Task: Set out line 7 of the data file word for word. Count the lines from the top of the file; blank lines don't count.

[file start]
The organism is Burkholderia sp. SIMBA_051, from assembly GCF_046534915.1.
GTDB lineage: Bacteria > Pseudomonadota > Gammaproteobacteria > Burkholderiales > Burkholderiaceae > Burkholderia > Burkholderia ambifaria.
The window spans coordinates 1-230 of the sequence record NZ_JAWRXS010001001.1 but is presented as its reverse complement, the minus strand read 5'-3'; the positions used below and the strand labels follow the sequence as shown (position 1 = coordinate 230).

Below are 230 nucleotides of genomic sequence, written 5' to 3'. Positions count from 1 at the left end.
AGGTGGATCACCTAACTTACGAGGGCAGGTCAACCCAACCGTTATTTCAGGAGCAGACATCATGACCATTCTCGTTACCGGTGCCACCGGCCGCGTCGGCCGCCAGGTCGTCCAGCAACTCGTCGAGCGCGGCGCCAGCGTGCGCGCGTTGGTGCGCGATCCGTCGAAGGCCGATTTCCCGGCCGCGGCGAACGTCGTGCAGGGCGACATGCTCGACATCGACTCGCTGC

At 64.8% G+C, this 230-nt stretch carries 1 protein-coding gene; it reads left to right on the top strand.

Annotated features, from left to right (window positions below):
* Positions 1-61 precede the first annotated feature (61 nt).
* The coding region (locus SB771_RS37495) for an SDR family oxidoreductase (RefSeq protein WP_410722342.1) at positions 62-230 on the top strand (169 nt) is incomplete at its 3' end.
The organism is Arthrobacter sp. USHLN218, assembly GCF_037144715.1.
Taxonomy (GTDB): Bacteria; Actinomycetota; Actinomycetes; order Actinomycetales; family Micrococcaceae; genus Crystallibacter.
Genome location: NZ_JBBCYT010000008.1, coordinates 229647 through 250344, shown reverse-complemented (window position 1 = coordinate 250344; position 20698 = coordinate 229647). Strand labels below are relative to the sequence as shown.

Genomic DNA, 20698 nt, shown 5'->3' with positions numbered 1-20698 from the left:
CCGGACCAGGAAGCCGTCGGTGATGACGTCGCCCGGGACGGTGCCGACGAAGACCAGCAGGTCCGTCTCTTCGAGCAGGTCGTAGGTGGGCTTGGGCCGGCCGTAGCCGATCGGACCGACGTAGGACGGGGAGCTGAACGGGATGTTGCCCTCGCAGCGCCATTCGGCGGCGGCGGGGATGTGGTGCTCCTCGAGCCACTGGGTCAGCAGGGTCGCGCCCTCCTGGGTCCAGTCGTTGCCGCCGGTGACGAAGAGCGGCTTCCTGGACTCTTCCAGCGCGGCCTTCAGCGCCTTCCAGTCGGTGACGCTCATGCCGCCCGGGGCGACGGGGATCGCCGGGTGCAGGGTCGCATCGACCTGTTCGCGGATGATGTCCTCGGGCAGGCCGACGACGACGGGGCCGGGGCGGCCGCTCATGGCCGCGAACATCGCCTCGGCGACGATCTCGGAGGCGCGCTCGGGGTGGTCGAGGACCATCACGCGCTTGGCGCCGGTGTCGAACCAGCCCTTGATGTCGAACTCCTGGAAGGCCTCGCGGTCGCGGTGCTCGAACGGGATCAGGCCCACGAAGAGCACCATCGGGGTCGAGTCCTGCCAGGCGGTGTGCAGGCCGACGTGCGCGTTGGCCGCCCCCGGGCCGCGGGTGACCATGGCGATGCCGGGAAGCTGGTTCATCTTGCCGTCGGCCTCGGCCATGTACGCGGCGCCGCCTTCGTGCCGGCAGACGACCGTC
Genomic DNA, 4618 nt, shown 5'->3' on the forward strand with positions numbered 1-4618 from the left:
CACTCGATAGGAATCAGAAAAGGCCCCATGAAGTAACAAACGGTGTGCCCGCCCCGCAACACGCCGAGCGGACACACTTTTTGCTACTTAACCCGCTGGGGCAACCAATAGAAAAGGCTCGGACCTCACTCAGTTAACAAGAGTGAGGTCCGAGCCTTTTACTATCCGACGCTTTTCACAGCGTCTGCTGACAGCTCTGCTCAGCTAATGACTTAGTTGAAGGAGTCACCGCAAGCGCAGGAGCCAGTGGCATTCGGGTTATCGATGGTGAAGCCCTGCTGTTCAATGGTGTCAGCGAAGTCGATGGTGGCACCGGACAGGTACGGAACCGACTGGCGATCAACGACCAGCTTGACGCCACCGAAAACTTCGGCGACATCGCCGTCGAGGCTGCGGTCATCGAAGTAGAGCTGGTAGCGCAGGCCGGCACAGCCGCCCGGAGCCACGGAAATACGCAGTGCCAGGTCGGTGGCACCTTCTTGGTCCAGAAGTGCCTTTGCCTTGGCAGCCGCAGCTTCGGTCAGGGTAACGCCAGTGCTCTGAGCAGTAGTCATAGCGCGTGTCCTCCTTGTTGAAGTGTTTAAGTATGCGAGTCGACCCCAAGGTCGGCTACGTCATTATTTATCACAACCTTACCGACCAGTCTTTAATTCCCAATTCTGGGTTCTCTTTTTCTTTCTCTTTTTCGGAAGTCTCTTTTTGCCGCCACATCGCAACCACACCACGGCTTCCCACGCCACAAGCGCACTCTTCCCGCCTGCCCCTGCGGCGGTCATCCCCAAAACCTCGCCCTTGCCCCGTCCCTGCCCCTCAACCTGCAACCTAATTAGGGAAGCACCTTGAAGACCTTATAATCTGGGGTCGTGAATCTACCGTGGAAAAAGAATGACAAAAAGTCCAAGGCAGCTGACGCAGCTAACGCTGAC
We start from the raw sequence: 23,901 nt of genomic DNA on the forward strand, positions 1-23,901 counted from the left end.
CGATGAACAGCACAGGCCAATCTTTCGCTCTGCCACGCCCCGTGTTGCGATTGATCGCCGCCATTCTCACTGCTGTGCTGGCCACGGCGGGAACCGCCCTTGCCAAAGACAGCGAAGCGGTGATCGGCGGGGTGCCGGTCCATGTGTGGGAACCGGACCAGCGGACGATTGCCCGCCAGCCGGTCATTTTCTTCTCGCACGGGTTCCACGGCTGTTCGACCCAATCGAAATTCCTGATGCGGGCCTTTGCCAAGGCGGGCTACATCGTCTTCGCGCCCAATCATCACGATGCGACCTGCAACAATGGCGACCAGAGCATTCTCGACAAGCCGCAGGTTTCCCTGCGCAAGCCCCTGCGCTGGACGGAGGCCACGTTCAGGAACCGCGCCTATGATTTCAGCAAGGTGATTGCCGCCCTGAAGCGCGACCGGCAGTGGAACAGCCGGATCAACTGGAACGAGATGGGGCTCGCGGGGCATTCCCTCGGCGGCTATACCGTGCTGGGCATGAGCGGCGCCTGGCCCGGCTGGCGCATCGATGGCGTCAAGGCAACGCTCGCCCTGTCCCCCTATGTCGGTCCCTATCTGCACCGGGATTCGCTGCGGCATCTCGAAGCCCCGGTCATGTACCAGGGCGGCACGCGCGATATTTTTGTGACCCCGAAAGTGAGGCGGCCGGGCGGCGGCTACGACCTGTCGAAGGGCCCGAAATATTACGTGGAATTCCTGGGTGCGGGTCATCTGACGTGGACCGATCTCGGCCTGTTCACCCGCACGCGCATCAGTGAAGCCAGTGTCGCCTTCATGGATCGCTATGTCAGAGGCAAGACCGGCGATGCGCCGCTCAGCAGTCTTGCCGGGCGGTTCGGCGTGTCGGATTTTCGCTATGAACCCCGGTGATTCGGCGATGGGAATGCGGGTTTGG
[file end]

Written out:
Annotated features, from left to right (window positions below):